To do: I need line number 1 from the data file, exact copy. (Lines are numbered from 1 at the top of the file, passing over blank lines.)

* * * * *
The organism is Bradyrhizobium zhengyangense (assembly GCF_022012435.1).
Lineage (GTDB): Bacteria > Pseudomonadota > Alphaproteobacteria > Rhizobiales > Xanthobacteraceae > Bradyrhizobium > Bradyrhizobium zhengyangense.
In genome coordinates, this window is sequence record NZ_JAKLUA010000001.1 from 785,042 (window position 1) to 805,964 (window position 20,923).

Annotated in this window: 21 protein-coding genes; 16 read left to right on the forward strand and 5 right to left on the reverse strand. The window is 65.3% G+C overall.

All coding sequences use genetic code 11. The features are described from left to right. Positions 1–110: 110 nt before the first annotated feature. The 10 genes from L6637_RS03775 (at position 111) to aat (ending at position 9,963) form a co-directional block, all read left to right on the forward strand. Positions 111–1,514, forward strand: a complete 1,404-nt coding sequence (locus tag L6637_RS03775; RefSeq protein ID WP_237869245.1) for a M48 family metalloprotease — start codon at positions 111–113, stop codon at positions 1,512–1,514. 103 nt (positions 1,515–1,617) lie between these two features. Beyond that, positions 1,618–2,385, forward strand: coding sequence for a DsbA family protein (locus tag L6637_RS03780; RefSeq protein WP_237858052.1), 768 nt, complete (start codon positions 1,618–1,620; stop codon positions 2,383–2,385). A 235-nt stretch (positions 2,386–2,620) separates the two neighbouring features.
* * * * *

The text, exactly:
The organism is Bradyrhizobium zhengyangense (assembly GCF_022012435.1).